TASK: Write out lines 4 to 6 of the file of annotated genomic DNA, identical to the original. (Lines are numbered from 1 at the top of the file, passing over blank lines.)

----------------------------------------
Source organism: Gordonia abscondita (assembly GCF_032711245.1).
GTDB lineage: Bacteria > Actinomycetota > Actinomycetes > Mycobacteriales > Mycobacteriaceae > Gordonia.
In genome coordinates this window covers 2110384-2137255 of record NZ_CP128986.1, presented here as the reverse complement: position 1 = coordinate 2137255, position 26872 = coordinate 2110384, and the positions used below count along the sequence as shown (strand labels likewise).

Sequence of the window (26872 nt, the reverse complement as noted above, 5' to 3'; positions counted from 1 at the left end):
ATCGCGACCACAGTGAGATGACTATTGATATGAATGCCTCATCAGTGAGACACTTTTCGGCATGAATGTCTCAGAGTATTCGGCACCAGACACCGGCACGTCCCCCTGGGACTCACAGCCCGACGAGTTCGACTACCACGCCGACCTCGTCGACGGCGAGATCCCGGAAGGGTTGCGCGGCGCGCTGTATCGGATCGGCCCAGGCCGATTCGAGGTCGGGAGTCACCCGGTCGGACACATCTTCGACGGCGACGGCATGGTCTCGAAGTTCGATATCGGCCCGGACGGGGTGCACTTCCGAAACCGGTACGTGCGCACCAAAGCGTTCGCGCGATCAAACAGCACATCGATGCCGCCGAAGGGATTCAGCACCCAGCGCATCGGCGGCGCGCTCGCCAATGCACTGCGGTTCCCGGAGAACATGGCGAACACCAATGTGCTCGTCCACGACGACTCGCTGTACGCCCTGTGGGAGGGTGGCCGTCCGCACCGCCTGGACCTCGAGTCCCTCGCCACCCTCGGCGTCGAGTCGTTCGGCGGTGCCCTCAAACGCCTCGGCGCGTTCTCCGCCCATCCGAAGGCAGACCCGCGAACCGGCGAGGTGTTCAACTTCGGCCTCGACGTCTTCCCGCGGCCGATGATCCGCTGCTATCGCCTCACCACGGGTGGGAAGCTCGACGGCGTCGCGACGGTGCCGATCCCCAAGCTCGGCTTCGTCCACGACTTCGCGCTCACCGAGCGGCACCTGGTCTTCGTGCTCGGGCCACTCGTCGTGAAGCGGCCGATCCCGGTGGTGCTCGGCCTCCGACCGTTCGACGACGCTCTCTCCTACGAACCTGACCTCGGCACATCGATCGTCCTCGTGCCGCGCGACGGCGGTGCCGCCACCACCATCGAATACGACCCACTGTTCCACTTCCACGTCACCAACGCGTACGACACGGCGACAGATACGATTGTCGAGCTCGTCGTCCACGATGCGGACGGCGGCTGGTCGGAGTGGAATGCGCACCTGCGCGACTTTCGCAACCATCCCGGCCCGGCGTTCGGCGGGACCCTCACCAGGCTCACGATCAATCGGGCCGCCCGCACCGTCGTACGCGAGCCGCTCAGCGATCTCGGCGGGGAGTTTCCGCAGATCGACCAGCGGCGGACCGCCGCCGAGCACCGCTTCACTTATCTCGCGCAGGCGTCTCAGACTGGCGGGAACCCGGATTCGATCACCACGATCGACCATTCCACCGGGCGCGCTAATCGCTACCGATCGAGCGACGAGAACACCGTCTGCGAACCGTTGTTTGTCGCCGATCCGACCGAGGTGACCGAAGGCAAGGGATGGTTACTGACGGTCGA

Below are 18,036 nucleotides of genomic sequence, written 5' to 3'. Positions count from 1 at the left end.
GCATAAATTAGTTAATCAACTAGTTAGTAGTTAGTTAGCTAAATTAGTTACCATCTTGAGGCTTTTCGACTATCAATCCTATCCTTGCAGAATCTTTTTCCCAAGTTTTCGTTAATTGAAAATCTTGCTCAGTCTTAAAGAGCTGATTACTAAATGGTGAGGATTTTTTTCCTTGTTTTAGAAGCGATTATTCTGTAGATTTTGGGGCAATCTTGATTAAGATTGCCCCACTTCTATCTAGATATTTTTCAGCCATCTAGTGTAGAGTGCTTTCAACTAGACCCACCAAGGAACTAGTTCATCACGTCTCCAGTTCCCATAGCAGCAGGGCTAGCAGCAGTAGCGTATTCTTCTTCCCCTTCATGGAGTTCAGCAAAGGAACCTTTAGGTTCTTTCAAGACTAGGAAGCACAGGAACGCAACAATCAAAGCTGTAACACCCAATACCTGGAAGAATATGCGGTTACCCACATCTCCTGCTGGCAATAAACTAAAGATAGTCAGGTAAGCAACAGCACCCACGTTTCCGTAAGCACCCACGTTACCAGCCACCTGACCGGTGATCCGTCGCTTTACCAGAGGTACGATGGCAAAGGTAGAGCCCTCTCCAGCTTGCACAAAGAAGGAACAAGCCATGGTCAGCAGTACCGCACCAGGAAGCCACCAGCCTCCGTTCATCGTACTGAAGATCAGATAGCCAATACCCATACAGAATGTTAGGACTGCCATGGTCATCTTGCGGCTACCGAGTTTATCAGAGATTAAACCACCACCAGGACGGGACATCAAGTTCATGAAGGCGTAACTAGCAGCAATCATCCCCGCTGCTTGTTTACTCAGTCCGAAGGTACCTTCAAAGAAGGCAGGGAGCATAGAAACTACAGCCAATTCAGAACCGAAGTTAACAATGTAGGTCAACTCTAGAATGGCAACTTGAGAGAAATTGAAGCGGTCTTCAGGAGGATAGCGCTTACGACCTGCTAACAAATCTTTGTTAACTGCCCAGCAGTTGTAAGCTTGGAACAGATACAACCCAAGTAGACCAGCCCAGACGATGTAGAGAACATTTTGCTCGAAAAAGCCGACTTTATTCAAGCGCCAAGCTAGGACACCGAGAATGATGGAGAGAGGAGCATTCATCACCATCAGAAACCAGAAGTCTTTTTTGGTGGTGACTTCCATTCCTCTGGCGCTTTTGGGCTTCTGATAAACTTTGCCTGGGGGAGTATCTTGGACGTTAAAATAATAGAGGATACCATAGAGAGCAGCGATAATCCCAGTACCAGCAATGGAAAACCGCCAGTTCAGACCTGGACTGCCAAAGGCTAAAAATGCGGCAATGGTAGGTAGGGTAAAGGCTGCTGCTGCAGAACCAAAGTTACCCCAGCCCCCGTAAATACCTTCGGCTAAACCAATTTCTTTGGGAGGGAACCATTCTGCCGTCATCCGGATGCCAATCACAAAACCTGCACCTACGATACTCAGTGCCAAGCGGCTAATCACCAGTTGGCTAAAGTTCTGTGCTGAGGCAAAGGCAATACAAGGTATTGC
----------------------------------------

Sequence of the window (26872 nt, the reverse complement as noted above, 5' to 3'; positions counted from 1 at the left end):
ATCGCGACCACAGTGAGATGACTATTGATATGAATGCCTCATCAGTGAGACACTTTTCGGCATGAATGTCTCAGAGTATTCGGCACCAGACACCGGCACGTCCCCCTGGGACTCACAGCCCGACGAGTTCGACTACCACGCCGACCTCGTCGACGGCGAGATCCCGGAAGGGTTGCGCGGCGCGCTGTATCGGATCGGCCCAGGCCGATTCGAGGTCGGGAGTCACCCGGTCGGACACATCTTCGACGGCGACGGCATGGTCTCGAAGTTCGATATCGGCCCGGACGGGGTGCACTTCCGAAACCGGTACGTGCGCACCAAAGCGTTCGCGCGATCAAACAGCACATCGATGCCGCCGAAGGGATTCAGCACCCAGCGCATCGGCGGCGCGCTCGCCAATGCACTGCGGTTCCCGGAGAACATGGCGAACACCAATGTGCTCGTCCACGACGACTCGCTGTACGCCCTGTGGGAGGGTGGCCGTCCGCACCGCCTGGACCTCGAGTCCCTCGCCACCCTCGGCGTCGAGTCGTTCGGCGGTGCCCTCAAACGCCTCGGCGCGTTCTCCGCCCATCCGAAGGCAGACCCGCGAACCGGCGAGGTGTTCAACTTCGGCCTCGACGTCTTCCCGCGGCCGATGATCCGCTGCTATCGCCTCACCACGGGTGGGAAGCTCGACGGCGTCGCGACGGTGCCGATCCCCAAGCTCGGCTTCGTCCACGACTTCGCGCTCACCGAGCGGCACCTGGTCTTCGTGCTCGGGCCACTCGTCGTGAAGCGGCCGATCCCGGTGGTGCTCGGCCTCCGACCGTTCGACGACGCTCTCTCCTACGAACCTGACCTCGGCACATCGATCGTCCTCGTGCCGCGCGACGGCGGTGCCGCCACCACCATCGAATACGACCCACTGTTCCACTTCCACGTCACCAACGCGTACGACACGGCGACAGATACGATTGTCGAGCTCGTCGTCCACGATGCGGACGGCGGCTGGTCGGAGTGGAATGCGCACCTGCGCGACTTTCGCAACCATCCCGGCCCGGCGTTCGGCGGGACCCTCACCAGGCTCACGATCAATCGGGCCGCCCGCACCGTCGTACGCGAGCCGCTCAGCGATCTCGGCGGGGAGTTTCCGCAGATCGACCAGCGGCGGACCGCCGCCGAGCACCGCTTCACTTATCTCGCGCAGGCGTCTCAGACTGGCGGGAACCCGGATTCGATCACCACGATCGACCATTCCACCGGGCGCGCTAATCGCTACCGATCGAGCGACGAGAACACCGTCTGCGAACCGTTGTTTGTCGCCGATCCGACCGAGGTGACCGAAGGCAAGGGATGGTTACTGACGGTCGA

Below are 18,036 nucleotides of genomic sequence, written 5' to 3'. Positions count from 1 at the left end.